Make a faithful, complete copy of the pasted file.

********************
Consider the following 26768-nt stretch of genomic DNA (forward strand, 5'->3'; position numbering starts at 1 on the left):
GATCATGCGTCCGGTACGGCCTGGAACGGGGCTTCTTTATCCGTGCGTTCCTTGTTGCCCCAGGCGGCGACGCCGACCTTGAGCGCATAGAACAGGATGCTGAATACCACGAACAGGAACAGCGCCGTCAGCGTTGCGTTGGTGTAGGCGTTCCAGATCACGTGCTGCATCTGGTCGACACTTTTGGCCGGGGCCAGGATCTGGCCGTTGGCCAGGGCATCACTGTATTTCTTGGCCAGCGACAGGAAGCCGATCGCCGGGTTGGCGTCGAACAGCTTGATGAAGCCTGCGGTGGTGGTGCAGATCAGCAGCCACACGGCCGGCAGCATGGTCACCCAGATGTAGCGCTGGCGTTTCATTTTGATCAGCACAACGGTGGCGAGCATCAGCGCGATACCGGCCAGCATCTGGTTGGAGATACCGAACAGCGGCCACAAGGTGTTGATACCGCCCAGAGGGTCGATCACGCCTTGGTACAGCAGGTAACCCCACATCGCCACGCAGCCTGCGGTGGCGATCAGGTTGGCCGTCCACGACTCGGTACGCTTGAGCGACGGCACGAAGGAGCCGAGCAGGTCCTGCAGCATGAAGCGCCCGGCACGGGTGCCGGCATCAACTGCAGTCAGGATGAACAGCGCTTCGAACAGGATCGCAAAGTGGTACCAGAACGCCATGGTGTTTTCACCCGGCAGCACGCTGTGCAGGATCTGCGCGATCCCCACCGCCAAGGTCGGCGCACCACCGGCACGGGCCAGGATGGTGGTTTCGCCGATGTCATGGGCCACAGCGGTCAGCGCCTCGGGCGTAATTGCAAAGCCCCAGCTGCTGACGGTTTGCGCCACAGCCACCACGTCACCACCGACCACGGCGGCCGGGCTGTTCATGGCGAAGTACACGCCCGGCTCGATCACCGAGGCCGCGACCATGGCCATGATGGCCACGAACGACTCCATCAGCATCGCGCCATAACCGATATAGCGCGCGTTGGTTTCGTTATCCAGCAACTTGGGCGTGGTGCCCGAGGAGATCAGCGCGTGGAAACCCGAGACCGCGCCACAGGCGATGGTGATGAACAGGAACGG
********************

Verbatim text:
Consider the following 26768-nt stretch of genomic DNA (forward strand, 5'->3'; position numbering starts at 1 on the left):
GATCATGCGTCCGGTACGGCCTGGAACGGGGCTTCTTTATCCGTGCGTTCCTTGTTGCCCCAGGCGGCGACGCCGACCTTGAGCGCATAGAACAGGATGCTGAATACCACGAACAGGAACAGCGCCGTCAGCGTTGCGTTGGTGTAGGCGTTCCAGATCACGTGCTGCATCTGGTCGACACTTTTGGCCGGGGCCAGGATCTGGCCGTTGGCCAGGGCATCACTGTATTTCTTGGCCAGCGACAGGAAGCCGATCGCCGGGTTGGCGTCGAACAGCTTGATGAAGCCTGCGGTGGTGGTGCAGATCAGCAGCCACACGGCCGGCAGCATGGTCACCCAGATGTAGCGCTGGCGTTTCATTTTGATCAGCACAACGGTGGCGAGCATCAGCGCGATACCGGCCAGCATCTGGTTGGAGATACCGAACAGCGGCCACAAGGTGTTGATACCGCCCAGAGGGTCGATCACGCCTTGGTACAGCAGGTAACCCCACATCGCCACGCAGCCTGCGGTGGCGATCAGGTTGGCCGTCCACGACTCGGTACGCTTGAGCGACGGCACGAAGGAGCCGAGCAGGTCCTGCAGCATGAAGCGCCCGGCACGGGTGCCGGCATCAACTGCAGTCAGGATGAACAGCGCTTCGAACAGGATCGCAAAGTGGTACCAGAACGCCATGGTGTTTTCACCCGGCAGCACGCTGTGCAGGATCTGCGCGATCCCCACCGCCAAGGTCGGCGCACCACCGGCACGGGCCAGGATGGTGGTTTCGCCGATGTCATGGGCCACAGCGGTCAGCGCCTCGGGCGTAATTGCAAAGCCCCAGCTGCTGACGGTTTGCGCCACAGCCACCACGTCACCACCGACCACGGCGGCCGGGCTGTTCATGGCGAAGTACACGCCCGGCTCGATCACCGAGGCCGCGACCATGGCCATGATGGCCACGAACGACTCCATCAGCATCGCGCCATAACCGATATAGCGCGCGTTGGTTTCGTTATCCAGCAACTTGGGCGTGGTGCCCGAGGAGATCAGCGCGTGGAAACCCGAGACCGCGCCACAGGCGATGGTGATGAACAGGAACGG